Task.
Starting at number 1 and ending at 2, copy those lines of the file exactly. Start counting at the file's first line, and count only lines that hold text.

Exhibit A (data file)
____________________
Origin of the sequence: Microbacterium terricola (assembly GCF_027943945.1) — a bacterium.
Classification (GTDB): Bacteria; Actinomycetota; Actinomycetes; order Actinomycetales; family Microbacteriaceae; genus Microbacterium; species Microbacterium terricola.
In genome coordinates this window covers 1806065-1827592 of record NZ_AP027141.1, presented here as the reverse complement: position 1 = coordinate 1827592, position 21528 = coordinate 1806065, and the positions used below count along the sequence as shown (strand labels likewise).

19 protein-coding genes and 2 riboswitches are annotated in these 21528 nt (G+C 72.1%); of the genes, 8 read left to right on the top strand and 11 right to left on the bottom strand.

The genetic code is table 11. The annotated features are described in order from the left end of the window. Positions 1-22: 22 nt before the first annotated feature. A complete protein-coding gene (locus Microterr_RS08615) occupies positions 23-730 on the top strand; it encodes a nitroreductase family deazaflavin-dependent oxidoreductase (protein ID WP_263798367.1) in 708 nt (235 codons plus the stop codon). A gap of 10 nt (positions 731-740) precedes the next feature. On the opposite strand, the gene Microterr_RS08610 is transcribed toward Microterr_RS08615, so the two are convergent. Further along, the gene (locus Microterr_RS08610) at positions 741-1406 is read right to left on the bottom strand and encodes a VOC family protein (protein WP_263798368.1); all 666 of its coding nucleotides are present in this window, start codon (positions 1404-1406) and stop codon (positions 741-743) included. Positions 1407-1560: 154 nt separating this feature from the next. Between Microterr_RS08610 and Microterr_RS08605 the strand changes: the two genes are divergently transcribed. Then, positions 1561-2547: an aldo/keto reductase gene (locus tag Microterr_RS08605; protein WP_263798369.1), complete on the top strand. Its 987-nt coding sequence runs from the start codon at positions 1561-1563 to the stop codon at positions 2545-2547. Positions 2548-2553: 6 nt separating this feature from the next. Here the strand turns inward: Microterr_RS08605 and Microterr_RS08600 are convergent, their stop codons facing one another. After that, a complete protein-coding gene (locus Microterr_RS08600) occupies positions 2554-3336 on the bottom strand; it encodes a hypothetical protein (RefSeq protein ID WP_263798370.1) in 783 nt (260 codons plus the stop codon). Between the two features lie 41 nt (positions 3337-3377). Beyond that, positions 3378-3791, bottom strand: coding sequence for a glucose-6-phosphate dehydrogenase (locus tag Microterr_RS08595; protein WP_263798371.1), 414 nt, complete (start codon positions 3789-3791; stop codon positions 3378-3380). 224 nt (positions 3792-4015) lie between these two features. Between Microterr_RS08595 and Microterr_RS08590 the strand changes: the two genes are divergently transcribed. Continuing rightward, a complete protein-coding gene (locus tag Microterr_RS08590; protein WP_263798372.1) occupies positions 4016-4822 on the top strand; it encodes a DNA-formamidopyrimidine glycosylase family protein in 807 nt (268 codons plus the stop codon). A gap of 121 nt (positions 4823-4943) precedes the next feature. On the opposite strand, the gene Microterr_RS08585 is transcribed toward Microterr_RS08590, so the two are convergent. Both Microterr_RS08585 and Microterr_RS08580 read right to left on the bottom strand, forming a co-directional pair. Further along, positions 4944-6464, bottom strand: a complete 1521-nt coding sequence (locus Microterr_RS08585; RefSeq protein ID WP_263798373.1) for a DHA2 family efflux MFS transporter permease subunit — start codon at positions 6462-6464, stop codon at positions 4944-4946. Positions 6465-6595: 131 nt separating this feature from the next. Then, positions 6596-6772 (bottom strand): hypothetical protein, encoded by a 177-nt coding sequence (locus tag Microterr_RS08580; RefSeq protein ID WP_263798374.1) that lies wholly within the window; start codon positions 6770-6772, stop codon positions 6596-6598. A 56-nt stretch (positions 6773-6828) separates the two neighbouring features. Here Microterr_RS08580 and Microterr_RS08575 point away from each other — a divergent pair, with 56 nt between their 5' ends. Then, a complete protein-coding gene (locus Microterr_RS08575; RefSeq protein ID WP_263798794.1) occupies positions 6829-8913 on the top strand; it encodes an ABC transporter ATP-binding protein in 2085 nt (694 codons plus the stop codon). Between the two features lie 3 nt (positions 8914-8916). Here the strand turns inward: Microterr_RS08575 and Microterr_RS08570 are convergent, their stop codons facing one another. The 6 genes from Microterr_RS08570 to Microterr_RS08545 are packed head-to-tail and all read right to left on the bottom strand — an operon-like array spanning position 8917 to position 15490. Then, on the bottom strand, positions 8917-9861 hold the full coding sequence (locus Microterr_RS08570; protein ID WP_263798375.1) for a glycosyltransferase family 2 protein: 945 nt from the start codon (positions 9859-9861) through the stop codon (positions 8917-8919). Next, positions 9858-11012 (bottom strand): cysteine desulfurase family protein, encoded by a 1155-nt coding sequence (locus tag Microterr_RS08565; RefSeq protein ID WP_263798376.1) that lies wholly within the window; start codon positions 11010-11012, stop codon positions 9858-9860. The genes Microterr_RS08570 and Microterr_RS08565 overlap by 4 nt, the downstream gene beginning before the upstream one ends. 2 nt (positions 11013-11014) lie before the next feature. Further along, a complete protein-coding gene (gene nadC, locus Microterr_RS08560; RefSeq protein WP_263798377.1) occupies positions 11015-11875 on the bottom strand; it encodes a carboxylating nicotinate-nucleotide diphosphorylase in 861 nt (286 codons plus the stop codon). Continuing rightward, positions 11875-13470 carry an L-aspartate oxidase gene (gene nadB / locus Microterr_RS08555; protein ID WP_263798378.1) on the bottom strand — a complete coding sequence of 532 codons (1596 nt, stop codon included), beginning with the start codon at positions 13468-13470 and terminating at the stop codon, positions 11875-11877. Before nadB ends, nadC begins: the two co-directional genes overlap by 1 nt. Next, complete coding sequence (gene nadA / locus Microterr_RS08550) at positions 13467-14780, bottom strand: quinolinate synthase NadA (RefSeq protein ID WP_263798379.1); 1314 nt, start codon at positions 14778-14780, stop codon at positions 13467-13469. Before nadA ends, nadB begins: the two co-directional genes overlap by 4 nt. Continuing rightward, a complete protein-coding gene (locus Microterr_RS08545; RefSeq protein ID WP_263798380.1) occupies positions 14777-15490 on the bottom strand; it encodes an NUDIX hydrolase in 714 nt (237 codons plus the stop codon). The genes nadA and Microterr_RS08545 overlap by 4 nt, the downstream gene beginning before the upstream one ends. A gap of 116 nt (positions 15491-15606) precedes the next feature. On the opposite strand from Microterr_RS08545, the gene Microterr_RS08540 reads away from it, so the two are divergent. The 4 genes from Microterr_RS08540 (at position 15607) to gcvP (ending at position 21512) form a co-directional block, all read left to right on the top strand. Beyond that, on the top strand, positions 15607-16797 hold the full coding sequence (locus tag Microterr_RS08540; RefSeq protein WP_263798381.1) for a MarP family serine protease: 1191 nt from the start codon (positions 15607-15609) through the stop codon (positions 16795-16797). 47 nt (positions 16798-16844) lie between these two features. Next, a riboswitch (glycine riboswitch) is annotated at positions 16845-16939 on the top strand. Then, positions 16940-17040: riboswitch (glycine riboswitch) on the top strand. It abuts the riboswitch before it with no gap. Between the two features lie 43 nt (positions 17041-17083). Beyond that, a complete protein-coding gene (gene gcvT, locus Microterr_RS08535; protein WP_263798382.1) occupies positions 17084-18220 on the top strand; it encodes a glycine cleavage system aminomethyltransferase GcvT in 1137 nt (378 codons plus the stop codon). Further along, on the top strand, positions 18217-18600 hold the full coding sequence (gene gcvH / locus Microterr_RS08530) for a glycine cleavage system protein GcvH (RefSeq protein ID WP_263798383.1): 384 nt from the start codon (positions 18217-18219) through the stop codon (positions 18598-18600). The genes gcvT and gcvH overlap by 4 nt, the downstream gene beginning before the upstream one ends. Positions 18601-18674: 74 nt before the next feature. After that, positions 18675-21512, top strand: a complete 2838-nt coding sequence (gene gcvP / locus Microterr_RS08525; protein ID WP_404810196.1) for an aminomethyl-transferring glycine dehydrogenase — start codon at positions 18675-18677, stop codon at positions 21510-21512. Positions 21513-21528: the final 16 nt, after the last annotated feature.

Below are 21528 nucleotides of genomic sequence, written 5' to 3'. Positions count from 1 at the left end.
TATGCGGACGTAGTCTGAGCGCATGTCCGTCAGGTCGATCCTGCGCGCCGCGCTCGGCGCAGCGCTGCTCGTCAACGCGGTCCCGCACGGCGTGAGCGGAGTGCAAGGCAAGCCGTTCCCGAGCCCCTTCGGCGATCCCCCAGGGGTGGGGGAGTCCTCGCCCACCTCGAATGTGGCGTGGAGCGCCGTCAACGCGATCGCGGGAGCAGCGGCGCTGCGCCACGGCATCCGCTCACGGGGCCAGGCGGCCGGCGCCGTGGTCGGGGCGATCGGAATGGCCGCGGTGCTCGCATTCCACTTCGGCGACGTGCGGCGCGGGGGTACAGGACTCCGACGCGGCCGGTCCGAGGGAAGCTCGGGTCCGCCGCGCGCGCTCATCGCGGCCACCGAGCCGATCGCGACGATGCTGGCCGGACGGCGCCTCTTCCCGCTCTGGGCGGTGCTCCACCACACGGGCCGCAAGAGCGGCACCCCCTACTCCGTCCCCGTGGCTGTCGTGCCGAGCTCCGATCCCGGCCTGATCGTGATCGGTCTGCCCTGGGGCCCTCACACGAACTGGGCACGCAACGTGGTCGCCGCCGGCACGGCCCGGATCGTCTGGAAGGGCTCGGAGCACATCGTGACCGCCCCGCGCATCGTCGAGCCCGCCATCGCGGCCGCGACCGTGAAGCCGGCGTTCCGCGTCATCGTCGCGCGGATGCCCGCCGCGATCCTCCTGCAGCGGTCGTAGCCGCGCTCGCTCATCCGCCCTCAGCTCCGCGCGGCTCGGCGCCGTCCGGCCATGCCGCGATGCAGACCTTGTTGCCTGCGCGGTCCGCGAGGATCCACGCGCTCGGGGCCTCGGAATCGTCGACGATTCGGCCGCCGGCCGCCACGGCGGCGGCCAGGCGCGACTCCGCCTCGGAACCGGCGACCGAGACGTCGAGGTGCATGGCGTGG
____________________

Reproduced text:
Origin of the sequence: Microbacterium terricola (assembly GCF_027943945.1) — a bacterium.
Classification (GTDB): Bacteria; Actinomycetota; Actinomycetes; order Actinomycetales; family Microbacteriaceae; genus Microbacterium; species Microbacterium terricola.